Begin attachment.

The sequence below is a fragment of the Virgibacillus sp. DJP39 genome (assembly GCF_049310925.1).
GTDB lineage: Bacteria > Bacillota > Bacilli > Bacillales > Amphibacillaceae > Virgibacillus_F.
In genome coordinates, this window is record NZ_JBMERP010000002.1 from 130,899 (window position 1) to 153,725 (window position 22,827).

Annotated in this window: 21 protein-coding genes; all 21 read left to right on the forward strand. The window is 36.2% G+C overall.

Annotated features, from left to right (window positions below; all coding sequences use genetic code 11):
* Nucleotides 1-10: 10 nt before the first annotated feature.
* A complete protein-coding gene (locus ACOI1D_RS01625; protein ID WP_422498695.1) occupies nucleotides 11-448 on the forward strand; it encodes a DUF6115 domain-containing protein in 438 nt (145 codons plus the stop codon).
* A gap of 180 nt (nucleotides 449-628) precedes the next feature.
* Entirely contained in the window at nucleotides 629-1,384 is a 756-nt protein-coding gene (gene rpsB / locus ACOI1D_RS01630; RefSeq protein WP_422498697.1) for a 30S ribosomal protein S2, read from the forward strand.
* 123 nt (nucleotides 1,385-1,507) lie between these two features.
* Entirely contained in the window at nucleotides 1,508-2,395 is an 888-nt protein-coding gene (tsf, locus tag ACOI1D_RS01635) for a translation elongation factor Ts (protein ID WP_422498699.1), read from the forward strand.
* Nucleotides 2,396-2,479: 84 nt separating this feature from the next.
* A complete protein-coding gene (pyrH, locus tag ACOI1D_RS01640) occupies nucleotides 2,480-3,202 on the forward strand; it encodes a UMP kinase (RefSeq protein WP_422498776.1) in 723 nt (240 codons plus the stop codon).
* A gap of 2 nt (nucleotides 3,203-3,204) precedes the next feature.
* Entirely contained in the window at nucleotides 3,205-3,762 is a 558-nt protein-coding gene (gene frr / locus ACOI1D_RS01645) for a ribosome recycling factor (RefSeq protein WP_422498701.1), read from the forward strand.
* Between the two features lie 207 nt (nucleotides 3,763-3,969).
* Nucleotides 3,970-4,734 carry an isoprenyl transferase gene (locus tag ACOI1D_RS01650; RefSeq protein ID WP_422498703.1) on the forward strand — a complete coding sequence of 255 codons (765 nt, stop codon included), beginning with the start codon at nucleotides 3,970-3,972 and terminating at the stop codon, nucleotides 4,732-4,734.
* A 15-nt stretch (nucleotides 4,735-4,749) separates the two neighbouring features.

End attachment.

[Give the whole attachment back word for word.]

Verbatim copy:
The sequence below is a fragment of the Virgibacillus sp. DJP39 genome (assembly GCF_049310925.1).
GTDB lineage: Bacteria > Bacillota > Bacilli > Bacillales > Amphibacillaceae > Virgibacillus_F.
In genome coordinates, this window is record NZ_JBMERP010000002.1 from 130,899 (window position 1) to 153,725 (window position 22,827).

Annotated in this window: 21 protein-coding genes; all 21 read left to right on the forward strand. The window is 36.2% G+C overall.

Annotated features, from left to right (window positions below; all coding sequences use genetic code 11):
* Nucleotides 1-10: 10 nt before the first annotated feature.
* A complete protein-coding gene (locus ACOI1D_RS01625; protein ID WP_422498695.1) occupies nucleotides 11-448 on the forward strand; it encodes a DUF6115 domain-containing protein in 438 nt (145 codons plus the stop codon).
* A gap of 180 nt (nucleotides 449-628) precedes the next feature.
* Entirely contained in the window at nucleotides 629-1,384 is a 756-nt protein-coding gene (gene rpsB / locus ACOI1D_RS01630; RefSeq protein WP_422498697.1) for a 30S ribosomal protein S2, read from the forward strand.
* 123 nt (nucleotides 1,385-1,507) lie between these two features.
* Entirely contained in the window at nucleotides 1,508-2,395 is an 888-nt protein-coding gene (tsf, locus tag ACOI1D_RS01635) for a translation elongation factor Ts (protein ID WP_422498699.1), read from the forward strand.
* Nucleotides 2,396-2,479: 84 nt separating this feature from the next.
* A complete protein-coding gene (pyrH, locus tag ACOI1D_RS01640) occupies nucleotides 2,480-3,202 on the forward strand; it encodes a UMP kinase (RefSeq protein WP_422498776.1) in 723 nt (240 codons plus the stop codon).
* A gap of 2 nt (nucleotides 3,203-3,204) precedes the next feature.
* Entirely contained in the window at nucleotides 3,205-3,762 is a 558-nt protein-coding gene (gene frr / locus ACOI1D_RS01645) for a ribosome recycling factor (RefSeq protein WP_422498701.1), read from the forward strand.
* Between the two features lie 207 nt (nucleotides 3,763-3,969).
* Nucleotides 3,970-4,734 carry an isoprenyl transferase gene (locus tag ACOI1D_RS01650; RefSeq protein ID WP_422498703.1) on the forward strand — a complete coding sequence of 255 codons (765 nt, stop codon included), beginning with the start codon at nucleotides 3,970-3,972 and terminating at the stop codon, nucleotides 4,732-4,734.
* A 15-nt stretch (nucleotides 4,735-4,749) separates the two neighbouring features.